Star Trek Tri-Dimensional Chess

3D chess on Star Trek (from the episode "Court Martial")

Probably the most familiar 3D chess variant to the general public is the game of Tri-Dimensional Chess (or Tri-D Chess), which can be seen in many Star Trek TV episodes and movies, starting with the original series (TOS) and proceeding in updated forms throughout the subsequent movies and spinoff series. The game can be seen being played in the latest Star Trek videogame, as well as in the TV series The Big Bang Theory.

The original Star Trek prop was crafted using boards from 3D Checkers and 3D Tic-Tac-Toe sets available in stores at the time (games also seen in TOS episodes) and adding chess pieces from the futuristic-looking Classic chess set designed by Peter Ganine in 1961. The design retained the 64 squares of a traditional chessboard, but distributed them onto separate platforms in a hierarchy of spatial levels, suggesting to audiences how chess adapted to a future predominated by space travel. Rules for the game were never invented within the series - in fact, the boards are sometimes not even aligned consistently from one scene to the next within a single episode.

The Tri-D chessboard was further realized by its inclusion in the Star Trek Star Fleet Technical Manual by Franz Joseph, who created starting positions for the pieces and short, additional rules.

Rules development

The complete Standard Rules for the game were originally developed in 1976 by Andrew Bartmess (with encouragement from Joseph) and were subsequently expanded by him into a commercially available booklet. A free summary in English of the Standard Rules is contained on Charles Roth's website, including omissions and ambiguities regarding piece moves across the four Tri-D gameboard 2x2 attack boards.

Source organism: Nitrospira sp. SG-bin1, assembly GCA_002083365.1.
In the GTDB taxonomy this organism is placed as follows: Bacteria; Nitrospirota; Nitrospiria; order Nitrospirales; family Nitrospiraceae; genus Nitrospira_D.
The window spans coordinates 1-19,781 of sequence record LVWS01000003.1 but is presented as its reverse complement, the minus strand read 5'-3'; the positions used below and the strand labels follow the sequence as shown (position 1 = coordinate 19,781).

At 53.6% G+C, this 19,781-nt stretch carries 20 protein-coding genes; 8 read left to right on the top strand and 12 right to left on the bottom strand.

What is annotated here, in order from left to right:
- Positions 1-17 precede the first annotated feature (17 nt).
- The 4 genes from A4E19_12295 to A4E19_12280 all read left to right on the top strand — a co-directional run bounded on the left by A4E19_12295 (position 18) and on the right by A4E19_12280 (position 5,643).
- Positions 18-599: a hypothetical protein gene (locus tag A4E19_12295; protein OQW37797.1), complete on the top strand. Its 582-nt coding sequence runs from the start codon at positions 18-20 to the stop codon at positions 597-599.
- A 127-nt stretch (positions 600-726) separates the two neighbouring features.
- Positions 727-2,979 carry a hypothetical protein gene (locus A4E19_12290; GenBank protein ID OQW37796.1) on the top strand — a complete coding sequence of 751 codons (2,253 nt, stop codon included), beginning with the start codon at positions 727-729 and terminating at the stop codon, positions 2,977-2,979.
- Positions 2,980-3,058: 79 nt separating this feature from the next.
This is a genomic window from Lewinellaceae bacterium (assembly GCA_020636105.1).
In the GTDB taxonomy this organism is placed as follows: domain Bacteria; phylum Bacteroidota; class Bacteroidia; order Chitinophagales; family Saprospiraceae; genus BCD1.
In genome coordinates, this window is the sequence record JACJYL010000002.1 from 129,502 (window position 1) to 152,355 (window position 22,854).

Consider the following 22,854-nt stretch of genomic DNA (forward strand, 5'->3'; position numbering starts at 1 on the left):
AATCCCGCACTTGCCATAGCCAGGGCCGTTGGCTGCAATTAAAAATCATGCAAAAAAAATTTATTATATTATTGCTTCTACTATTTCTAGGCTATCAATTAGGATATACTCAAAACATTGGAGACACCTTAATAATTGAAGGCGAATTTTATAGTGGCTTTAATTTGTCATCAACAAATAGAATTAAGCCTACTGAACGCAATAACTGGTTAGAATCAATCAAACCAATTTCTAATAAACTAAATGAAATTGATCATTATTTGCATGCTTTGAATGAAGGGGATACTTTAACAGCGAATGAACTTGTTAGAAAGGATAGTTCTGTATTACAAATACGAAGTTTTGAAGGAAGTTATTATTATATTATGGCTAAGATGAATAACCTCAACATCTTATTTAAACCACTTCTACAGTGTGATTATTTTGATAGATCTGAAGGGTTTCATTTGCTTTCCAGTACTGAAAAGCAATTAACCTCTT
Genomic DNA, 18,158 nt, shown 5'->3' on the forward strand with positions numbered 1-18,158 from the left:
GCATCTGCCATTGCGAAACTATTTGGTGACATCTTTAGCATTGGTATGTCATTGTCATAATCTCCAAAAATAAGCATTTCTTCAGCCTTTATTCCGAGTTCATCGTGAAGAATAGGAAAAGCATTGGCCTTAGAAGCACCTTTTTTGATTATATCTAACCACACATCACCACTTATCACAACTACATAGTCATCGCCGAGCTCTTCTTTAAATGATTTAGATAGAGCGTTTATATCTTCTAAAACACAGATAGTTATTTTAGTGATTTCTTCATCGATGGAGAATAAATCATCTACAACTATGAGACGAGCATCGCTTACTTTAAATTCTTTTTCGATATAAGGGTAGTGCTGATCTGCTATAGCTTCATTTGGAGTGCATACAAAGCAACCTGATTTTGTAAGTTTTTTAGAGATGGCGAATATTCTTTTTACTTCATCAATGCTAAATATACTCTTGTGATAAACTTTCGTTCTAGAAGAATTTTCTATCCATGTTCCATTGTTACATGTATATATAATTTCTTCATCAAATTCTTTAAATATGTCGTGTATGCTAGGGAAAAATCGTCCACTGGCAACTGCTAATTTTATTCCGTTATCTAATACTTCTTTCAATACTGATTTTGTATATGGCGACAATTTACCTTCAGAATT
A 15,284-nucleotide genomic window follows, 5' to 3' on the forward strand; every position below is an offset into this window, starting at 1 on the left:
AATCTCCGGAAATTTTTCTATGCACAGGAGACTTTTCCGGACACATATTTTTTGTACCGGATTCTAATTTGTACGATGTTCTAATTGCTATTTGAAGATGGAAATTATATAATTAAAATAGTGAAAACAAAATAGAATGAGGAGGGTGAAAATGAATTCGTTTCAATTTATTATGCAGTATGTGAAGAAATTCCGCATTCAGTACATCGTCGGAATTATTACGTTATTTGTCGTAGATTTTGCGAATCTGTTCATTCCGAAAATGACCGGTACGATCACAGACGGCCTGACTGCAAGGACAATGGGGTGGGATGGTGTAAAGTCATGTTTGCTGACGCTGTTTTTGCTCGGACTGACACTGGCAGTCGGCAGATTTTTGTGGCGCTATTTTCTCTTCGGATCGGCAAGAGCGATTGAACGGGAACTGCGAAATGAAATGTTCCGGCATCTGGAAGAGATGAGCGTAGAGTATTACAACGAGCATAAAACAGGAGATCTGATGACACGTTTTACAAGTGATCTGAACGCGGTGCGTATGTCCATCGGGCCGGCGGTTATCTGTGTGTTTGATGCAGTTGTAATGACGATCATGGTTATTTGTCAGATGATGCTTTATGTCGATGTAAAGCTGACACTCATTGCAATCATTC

A complete set of tournament rules for Tri-Dimensional Chess written by Jens Meder is available on his website. Meder's rules are based on FIDE's rules more than Andrew Bartmess' Standard Rules, with some deviations too. A repository of Tournament Rules games can be found on the website of Michael Klein.

In 2014 a new ruleset with a graphical notation system for recording and studying games was presented by C. D. Kahl on XenoCorp's Dynaverse Forums. The author's stated goal is to make the game more "chess-like" and use the third dimension as a real strategic part of the game rather than a novelty to gameplay. The project is currently looking for active playtesters to formulate strategies and record games for study.

The Tri-D chessboard Playing Parmen

Board details

Plans for constructing a Tri-D chessboard can be found on The Chess Variant Pages, as well as in Bartmess' Tri-D Chess Rules. Details for building a travel-size board are included on Meder's website.

Software

There is software for playing Tri-D Chess. Parmen is a Windows application written by Doug Keenan and available free on his website. A free Android version of Tri D Chess is offered by AwfSoft.

Millennium 3D Chess

Read main article: Millennium 3D Chess

Millennium 3D Chess, created by William L. D'Agostino in 2001, employs three stacked 8x8 boards. The inventor describes his objective as "extending the traditional chess game into a multilevel environment without distorting the basic game."